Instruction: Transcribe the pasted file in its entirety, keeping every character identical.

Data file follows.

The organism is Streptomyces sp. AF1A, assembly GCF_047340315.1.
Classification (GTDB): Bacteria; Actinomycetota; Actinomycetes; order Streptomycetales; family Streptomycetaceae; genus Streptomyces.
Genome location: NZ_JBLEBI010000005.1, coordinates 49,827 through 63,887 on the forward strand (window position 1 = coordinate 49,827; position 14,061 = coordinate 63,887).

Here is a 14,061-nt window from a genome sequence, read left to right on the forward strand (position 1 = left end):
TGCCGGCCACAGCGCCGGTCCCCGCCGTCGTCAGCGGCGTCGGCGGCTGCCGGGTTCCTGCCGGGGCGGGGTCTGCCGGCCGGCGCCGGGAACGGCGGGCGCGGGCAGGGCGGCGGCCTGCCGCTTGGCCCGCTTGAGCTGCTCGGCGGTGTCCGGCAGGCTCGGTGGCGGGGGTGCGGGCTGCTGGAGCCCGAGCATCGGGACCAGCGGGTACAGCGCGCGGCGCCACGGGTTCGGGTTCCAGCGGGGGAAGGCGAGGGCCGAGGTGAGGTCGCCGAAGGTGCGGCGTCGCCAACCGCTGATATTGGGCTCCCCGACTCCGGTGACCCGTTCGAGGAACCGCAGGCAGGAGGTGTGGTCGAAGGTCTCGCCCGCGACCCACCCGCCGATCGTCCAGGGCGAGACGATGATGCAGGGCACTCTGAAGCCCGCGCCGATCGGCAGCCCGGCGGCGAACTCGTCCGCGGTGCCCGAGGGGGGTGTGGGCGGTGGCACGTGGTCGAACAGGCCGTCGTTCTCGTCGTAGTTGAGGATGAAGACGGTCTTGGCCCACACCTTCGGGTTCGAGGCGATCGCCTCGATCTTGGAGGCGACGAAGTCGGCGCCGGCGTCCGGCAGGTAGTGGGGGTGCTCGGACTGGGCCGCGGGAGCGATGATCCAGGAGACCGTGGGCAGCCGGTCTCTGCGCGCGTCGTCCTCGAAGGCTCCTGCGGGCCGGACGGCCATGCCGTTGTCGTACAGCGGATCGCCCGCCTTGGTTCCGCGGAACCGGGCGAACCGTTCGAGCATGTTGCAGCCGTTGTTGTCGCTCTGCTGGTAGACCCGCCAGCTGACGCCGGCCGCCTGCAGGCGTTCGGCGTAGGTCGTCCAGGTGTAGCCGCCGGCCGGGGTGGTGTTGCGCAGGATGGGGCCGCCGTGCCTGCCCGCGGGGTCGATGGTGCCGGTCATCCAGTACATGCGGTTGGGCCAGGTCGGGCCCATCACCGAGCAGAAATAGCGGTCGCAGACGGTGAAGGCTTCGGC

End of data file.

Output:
The organism is Streptomyces sp. AF1A, assembly GCF_047340315.1.
Classification (GTDB): Bacteria; Actinomycetota; Actinomycetes; order Streptomycetales; family Streptomycetaceae; genus Streptomyces.
Genome location: NZ_JBLEBI010000005.1, coordinates 49,827 through 63,887 on the forward strand (window position 1 = coordinate 49,827; position 14,061 = coordinate 63,887).

Here is a 14,061-nt window from a genome sequence, read left to right on the forward strand (position 1 = left end):
TGCCGGCCACAGCGCCGGTCCCCGCCGTCGTCAGCGGCGTCGGCGGCTGCCGGGTTCCTGCCGGGGCGGGGTCTGCCGGCCGGCGCCGGGAACGGCGGGCGCGGGCAGGGCGGCGGCCTGCCGCTTGGCCCGCTTGAGCTGCTCGGCGGTGTCCGGCAGGCTCGGTGGCGGGGGTGCGGGCTGCTGGAGCCCGAGCATCGGGACCAGCGGGTACAGCGCGCGGCGCCACGGGTTCGGGTTCCAGCGGGGGAAGGCGAGGGCCGAGGTGAGGTCGCCGAAGGTGCGGCGTCGCCAACCGCTGATATTGGGCTCCCCGACTCCGGTGACCCGTTCGAGGAACCGCAGGCAGGAGGTGTGGTCGAAGGTCTCGCCCGCGACCCACCCGCCGATCGTCCAGGGCGAGACGATGATGCAGGGCACTCTGAAGCCCGCGCCGATCGGCAGCCCGGCGGCGAACTCGTCCGCGGTGCCCGAGGGGGGTGTGGGCGGTGGCACGTGGTCGAACAGGCCGTCGTTCTCGTCGTAGTTGAGGATGAAGACGGTCTTGGCCCACACCTTCGGGTTCGAGGCGATCGCCTCGATCTTGGAGGCGACGAAGTCGGCGCCGGCGTCCGGCAGGTAGTGGGGGTGCTCGGACTGGGCCGCGGGAGCGATGATCCAGGAGACCGTGGGCAGCCGGTCTCTGCGCGCGTCGTCCTCGAAGGCTCCTGCGGGCCGGACGGCCATGCCGTTGTCGTACAGCGGATCGCCCGCCTTGGTTCCGCGGAACCGGGCGAACCGTTCGAGCATGTTGCAGCCGTTGTTGTCGCTCTGCTGGTAGACCCGCCAGCTGACGCCGGCCGCCTGCAGGCGTTCGGCGTAGGTCGTCCAGGTGTAGCCGCCGGCCGGGGTGGTGTTGCGCAGGATGGGGCCGCCGTGCCTGCCCGCGGGGTCGATGGTGCCGGTCATCCAGTACATGCGGTTGGGCCAGGTCGGGCCCATCACCGAGCAGAAATAGCGGTCGCAGACGGTGAAGGCTTCGGC